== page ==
Think about the best sex you’ve ever had.
Was each touch the same intensity, the same speed? Did you use the same positions you’ve always used? Was it predictable? Probably not.
My best experiences were where I didn’t know what was coming next. He suddenly moved me into a different position. He varied his touches. Some were gentle. Some assertive. Now, mine aren’t likely to match yours exactly. What I like in the bedroom may be vastly different than what you like.
The same goes for reading.
Books need to delight us. To do that ,they need to vary in speed and rhythm. We need a mix of short and long sentences. Chapters too. Otherwise reading the book will be like maintenance sex. Routine and boring. Some people like predictability, but most prefer variety.
Words that invoke the senses are part of it too. Many of us are good at painting the picture, but we forget about the other senses. Ever light candles to provide a sexier ambiance in the bedroom? Ever played around with food like whipped cream or strawberries? Maybe a scented candle? Do it in the rain or the shower? Spanked someone or been spanked? Done it to music?
A bad lover often either puts no effort in or doesn’t pay attention to their partner’s needs. They will thrust away and your head could be banging against the headboard for all they care. Headboard sex isn’t fun. Well, it probably is for the one banging away oblivious to their partner’s needs, but good partners pay attention and try to make the experience fun for both parties.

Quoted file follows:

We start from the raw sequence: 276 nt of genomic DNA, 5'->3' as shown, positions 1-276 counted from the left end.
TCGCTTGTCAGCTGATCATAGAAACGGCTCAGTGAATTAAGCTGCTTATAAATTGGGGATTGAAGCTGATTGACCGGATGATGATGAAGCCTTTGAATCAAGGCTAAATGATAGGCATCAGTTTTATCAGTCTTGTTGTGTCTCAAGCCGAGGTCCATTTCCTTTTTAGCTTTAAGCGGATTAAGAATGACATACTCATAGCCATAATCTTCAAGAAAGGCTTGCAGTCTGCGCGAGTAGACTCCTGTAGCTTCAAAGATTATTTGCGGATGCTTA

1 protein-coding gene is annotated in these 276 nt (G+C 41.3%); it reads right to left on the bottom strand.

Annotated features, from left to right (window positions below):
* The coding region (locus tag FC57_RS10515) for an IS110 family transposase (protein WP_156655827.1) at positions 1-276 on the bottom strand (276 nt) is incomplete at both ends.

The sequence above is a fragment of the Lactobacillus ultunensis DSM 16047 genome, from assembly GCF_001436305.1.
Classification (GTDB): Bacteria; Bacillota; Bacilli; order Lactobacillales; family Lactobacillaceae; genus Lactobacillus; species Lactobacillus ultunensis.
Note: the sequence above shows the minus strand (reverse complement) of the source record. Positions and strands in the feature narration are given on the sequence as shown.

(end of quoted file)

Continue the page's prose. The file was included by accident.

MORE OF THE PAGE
A bad writer makes either a boring book or an inaccurate one filled with stereotyping. They don’t care about the readers. They stick too closely to prescribed notions like every chapter should be a set number of words or all the chapters should be the same length. They think every single word has to relate directly to the plot. Worse yet, some think there is no need for a plot at all.
Many rules can be broken, such as using a multiple view point, if they’re done the right way. Setting can be dispersed throughout rather than only in one chunk. Exploring something that was overlooked previously can inject excitement.
Seduce your readers. Make them gasp. Make them lust for more. Writing is an art form and as such, there are techniques you can learn, but mastery comes from putting it all together in ways that often defy rules.
There is a concept in screenwriting for dialogue that says it shouldn’t be on-the-nose. On-the-nose means unimaginative and predictable for those who may not have heard the term before.
Keep your lovers and your readers on their toes.
That’s not to say there isn’t time for vanilla sex or moments that aren’t deeply meaningful in a story. Sometimes the curtains are just blue because the author needed to give them a colour and that’s what popped into their head. Moments of vanilla sex let us appreciate the kinky times even more. Sometimes we need a breather. Readers need that too. Otherwise, your all intense book becomes boring even at its anything but calm level. If you had strawberries every time you had sex, not only would they become routine, you might have a problematic response to strawberries during an office party like Pavlov and his salivating dog.
Ups and downs are what make life fantastic.
I’m off to write some toe-curling prose.
Have an exceptional weekend!